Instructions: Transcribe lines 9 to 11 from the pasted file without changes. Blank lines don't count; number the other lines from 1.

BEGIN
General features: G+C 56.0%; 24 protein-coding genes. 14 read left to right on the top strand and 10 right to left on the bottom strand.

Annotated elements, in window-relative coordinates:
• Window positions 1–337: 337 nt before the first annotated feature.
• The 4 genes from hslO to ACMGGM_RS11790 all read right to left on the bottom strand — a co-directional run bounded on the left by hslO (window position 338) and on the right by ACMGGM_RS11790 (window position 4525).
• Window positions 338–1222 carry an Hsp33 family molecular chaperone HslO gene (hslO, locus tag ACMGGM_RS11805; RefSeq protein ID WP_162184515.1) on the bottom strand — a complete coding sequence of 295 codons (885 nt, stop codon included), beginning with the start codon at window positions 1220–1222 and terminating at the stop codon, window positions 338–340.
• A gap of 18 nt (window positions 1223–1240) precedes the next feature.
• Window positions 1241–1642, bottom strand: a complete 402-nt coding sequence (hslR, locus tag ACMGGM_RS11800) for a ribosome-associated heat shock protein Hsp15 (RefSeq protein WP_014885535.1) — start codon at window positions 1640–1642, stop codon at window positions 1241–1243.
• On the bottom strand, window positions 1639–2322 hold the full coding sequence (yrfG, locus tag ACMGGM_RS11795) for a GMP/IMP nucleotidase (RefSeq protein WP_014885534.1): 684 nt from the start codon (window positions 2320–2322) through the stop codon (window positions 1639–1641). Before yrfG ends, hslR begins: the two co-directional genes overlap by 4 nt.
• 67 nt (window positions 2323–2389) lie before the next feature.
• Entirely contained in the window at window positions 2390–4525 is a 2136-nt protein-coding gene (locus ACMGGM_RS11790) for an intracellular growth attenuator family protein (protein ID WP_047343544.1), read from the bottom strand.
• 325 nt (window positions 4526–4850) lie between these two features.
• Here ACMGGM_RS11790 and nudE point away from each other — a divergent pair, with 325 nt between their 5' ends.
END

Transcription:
• 67 nt (window positions 2323–2389) lie before the next feature.
• Entirely contained in the window at window positions 2390–4525 is a 2136-nt protein-coding gene (locus ACMGGM_RS11790) for an intracellular growth attenuator family protein (protein ID WP_047343544.1), read from the bottom strand.
• 325 nt (window positions 4526–4850) lie between these two features.